Wai Kru Day

This week we celebrated Wai Kru Day, which is similar to Teacher Appreciation Day but literally translates to Bow to Your Teacher Day or Hello to Teacher! Day, which I think are far more appropriate and amusing titles.  

To wai, or bow, in Thailand is both a sign of respect and a greeting.  Sometimes, when we’re ending class, I feel like I spend a solid five minutes wai-ing to my students (since they wai to me, and it’s rude to not wai back).  Wai Kru Day took this to a whole new level.

Teachers in Thailand traditionally command a decent amount of respect.  My students greet me and my co-teacher in unison at the start of every class, and thank us at the end.  On Wai Kru Day, we all sat on stage in the auditorium in our Lanna clothes (the traditional Northern Thai outfit for special occasions) while every student in our grade walked to the stage, bowed, handed us flowers, bowed again, and sat down.

Of course, this was after a whole ceremony in Thai that I couldn’t understand, which mostly consisted of the students singing to us.  We also watched a video about Wai Kru Day that was pretty inappropriate for nine year olds, in which the teacher a) gave her lunch and a new pair of shoes to a poor kid in her class, b) ripped the cigarette out of a girl’s hand, chased the girl down as she ditched school and jumped on the back of her bad-boy boyfriend’s motorcycle, and then showed up with a male colleague just in time to save her from being raped, c) tried to break up a fight, got punched in the face, and then laid on the ground looking emotionally hurt, and d) got a flower from the boy who had hit her on Wai Kru Day and pet his hair in an oddly sexual way while he bowed to her.  Then it showed all these troubled teens as responsible adults, bowing to their (now older) teacher in thanks for keeping them out of harm’s way.  I couldn’t help but laugh quietly from my seat in the back row because it was so awkward.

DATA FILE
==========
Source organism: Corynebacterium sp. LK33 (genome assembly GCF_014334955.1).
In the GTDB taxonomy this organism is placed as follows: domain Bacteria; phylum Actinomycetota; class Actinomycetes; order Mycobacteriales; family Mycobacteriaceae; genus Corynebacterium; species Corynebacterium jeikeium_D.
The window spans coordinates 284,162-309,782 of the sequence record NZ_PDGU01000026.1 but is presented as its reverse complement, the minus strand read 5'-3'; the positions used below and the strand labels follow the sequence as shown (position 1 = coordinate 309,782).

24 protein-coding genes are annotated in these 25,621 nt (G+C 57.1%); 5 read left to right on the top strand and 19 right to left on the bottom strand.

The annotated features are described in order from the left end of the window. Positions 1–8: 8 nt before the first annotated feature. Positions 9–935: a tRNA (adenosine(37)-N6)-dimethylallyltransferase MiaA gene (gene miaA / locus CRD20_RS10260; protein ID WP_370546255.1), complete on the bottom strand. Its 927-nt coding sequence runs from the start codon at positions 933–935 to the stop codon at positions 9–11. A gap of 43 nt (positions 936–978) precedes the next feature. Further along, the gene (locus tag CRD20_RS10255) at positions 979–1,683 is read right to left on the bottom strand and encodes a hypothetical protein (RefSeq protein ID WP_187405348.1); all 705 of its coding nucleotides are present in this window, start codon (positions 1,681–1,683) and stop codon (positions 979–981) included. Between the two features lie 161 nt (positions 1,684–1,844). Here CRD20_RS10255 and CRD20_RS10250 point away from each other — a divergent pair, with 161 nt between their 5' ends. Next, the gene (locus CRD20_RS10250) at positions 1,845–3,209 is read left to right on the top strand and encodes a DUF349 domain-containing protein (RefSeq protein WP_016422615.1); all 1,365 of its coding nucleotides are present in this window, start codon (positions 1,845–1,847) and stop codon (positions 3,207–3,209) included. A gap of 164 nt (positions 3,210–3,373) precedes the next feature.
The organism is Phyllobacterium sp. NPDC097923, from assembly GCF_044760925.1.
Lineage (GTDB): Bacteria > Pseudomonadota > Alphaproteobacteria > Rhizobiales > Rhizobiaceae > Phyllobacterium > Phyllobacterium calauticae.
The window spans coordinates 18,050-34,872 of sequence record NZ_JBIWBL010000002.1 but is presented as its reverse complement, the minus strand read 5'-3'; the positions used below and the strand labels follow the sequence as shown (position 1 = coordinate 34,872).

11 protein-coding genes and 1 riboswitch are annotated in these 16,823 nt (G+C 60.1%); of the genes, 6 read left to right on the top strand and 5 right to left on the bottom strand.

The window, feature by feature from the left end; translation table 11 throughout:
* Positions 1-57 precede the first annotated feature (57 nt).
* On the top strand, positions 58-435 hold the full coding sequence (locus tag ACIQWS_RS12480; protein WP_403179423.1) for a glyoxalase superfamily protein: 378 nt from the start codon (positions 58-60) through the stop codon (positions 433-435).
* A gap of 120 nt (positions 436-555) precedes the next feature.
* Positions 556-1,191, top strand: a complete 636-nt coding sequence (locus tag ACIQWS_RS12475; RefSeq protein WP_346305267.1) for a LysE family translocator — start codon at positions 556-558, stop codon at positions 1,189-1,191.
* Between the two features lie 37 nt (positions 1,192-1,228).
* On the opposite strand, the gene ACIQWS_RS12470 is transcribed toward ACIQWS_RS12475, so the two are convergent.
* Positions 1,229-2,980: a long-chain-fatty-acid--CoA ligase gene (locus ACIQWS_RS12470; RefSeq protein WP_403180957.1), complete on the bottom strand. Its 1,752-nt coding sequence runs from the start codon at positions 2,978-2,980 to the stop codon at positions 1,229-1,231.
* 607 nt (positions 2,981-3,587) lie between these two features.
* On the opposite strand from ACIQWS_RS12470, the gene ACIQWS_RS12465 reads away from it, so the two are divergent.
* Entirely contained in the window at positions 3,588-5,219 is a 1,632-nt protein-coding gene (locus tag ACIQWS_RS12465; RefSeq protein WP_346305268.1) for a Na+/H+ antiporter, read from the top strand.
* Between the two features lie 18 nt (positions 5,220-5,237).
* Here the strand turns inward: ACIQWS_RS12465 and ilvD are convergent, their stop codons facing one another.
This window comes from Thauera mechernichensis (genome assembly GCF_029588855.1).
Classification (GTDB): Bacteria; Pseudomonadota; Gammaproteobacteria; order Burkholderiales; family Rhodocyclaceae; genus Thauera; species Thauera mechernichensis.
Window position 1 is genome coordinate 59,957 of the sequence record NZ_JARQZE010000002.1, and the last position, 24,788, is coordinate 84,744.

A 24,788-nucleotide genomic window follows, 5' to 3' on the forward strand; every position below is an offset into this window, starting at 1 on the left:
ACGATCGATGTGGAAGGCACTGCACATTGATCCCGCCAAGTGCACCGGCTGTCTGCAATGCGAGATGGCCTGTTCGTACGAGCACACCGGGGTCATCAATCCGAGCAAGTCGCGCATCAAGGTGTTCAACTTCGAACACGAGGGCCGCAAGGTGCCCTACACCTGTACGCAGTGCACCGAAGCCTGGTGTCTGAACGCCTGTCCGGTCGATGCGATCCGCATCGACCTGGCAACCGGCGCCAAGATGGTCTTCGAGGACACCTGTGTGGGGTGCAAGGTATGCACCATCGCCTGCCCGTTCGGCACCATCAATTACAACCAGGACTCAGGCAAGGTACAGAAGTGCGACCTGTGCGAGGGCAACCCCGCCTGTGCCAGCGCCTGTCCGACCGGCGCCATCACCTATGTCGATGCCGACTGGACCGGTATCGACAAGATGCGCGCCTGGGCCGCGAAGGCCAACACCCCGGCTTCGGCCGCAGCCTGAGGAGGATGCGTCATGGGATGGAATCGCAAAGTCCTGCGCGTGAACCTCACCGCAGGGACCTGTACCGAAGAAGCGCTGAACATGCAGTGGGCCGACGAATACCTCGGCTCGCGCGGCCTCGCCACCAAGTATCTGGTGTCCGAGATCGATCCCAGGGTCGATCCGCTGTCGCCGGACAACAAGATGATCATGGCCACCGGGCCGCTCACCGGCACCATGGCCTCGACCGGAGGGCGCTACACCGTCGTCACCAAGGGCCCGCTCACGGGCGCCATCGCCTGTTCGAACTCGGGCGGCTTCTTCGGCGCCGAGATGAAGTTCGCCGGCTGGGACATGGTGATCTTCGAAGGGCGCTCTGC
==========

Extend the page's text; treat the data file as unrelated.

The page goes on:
Aside from the weird video, it was a really cool day.  And I got a lot of pretty flowers for my desk.

I took a whole bunch of pictures of my students at our P4 ceremony, and then promptly accidentally deleted them all.  Luckily, Kyle took a few pictures of his students in the M2/M3 ceremony.

The flowers I brought back to my office.  All of the flowers are given in a cone made out of a leaf, and each kind of flower has a meaning.  The red flowers were the most common, and are said to symbolize intellectual ability.  The candles are for respect, along with 3 incense for luck.  IMG_0397 IMG_0399

Kyle’s students bowing to their teachers


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